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Capital Auto Auction, officials battle over old Crummel School site

(Published February 12, 2001)


Staff Writer

Traffic clogs Gallaudet Street NE in Ivy City Feb. 8 as bidders arrive at the old Crummel School site for Capital Auto Auction’s weekly Thursday auction of vehicles. The city is trying to evict the auction, which primarily sells cars for charitable organizations that receive them as donations, but the auction’s owners say they want to buy the old school and its grounds.

Historic Crummel School, long-vacant and deteriorating in Ward 5’s Ivy City neighborhood, has become the center of a dispute between the area’s largest auctioneer of vehicles donated to charity and the D.C. government.

The Office of Property Management "has initiated eviction proceedings" against Capital Auto Auction to remove its vehicle storage and weekly Thursday auctions from the former school’s grounds on Gallaudet Street NE, said Elena Temple, a spokeswoman for Mayor Anthony A. Williams.

But Mark Loesberg, the auction’s co-owner, said he has received "no notice" of eviction proceedings against his company and doesn’t understand why the government doesn’t just sell him the surplus property on which he submitted an $800,000 bid last year.

"Why can’t somebody come down and talk with me about this? They know I’m here," an exasperated-sounding Loesberg said during a telephone interview on Feb. 10. Loesberg described his company’s lease on the city-owned property as "month-to-month."

Capital Auto Auction began using the Ivy City schoolyard about a year ago as an overflow lot for its primary auction site, across the street from the main post office at 1905 Brentwood Road NE. Previously, the auction stored overflow vehicles at city-owned property on W Street NE, a site Loesberg said his company agreed to vacate as part of the Crummel lease arrangement so that city officials could make the site available to nearby Black Entertainment Television for expansion.

Ivy City residents complain that the Thursday auctions have brought disruptive traffic to the neighborhood’s narrow streets and perpetuate the area’s seedy character that some activists are trying to improve. The area is scarred with abandoned properties and has long been known for active drug dealing.

"I find it kind of amazing that people in Ivy City would be complaining about what we’re doing," Loesberg said, adding that he invested about $30,000 in cleaning up the Crummel School grounds for the auction’s use. "We’re the least of their problems."

Government officials appear to be remaining somewhat tight-lipped about the current status of the old school property. Temple was unable to provide details about the city’s lease with Capital Auto Auction except to say "it clearly has expired and they clearly are not moving." And while officials from some city offices acknowledged telephoned requests for more information, few details were immediately forthcoming. Others simply did not respond to calls.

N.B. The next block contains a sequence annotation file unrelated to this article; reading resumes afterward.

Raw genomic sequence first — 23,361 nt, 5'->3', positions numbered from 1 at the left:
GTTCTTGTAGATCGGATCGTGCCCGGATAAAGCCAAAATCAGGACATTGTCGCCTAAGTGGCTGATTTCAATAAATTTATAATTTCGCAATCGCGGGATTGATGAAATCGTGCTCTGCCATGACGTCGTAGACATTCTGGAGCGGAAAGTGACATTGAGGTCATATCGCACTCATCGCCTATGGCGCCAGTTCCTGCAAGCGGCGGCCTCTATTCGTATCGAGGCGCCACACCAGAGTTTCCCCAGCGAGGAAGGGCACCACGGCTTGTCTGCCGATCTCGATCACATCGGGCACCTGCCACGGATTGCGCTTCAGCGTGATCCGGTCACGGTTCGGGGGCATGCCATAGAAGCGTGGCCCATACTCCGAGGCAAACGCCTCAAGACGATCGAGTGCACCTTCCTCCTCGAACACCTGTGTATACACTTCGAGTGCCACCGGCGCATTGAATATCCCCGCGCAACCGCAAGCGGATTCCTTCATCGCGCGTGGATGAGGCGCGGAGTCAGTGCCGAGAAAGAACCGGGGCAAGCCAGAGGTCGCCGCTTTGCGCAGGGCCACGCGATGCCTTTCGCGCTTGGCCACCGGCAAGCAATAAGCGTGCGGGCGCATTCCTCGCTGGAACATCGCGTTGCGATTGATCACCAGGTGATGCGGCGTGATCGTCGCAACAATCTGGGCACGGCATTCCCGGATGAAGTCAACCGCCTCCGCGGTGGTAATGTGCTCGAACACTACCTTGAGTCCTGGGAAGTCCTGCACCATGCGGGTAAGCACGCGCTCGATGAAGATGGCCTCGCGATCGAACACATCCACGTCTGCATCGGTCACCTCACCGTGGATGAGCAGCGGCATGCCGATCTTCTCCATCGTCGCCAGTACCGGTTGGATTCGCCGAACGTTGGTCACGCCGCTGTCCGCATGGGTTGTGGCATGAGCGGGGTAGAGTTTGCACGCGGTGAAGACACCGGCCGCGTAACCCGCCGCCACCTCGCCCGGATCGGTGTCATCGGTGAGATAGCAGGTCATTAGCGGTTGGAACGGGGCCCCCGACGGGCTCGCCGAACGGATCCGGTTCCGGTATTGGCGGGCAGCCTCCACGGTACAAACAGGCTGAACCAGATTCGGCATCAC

Crummel School, which enrolled only black children before the city’s schools were integrated, is one of more than 30 former D.C. public schools that the presidentially appointed financial control board last year removed from the school system’s property portfolio. Use of the property is now under the mayor’s control.

The property appears to be much sought after by a number of people, in addition to Capital Auto Auction. City officials issued a request for proposals and received three bids for the property last year, including the one from Capitol Auto Auction. Loesberg and others said an unidentified religious organization submitted the highest bid but has apparently been unable to secure the necessary financing to date. Loesberg said he believes his company submitted the second-highest bid and still wants to buy the former school and its surrounding grounds.

Capital Auto Auction has conducted weekly Saturday auctions at its Brentwood Road site for almost 12 years and has become the "official" auctioneer for vehicles donated to the Salvation Army. Loesberg said his company auctions off about 600 cars a week in the District, with proceeds from 90 percent of the sales going to nearly 40 charitable organizations that sell the donated vehicles through his company.

Capital Auto Auction also has a location in Cheverly, Md., and operates auctions in Philadelphia and Manchester, N.H.

Advisory neighborhood commissioners identified Nashville-based Accu-crete Inc., a construction company owned by David Hudgens, as another bidder for the former Crummel School. Hudgens, who among his more high-profile charitable activities offered to pay for re-seeding the Garrison Elementary School playground during a dispute two years ago between Shaw residents and Metropolitan Baptist Church, did not respond to a call for comment. Residents said he has met with community groups to outline his proposal, which includes heavy industrial use of the land as well as job-training programs and space for a police substation.

Copyright © 2001 The Common Denominator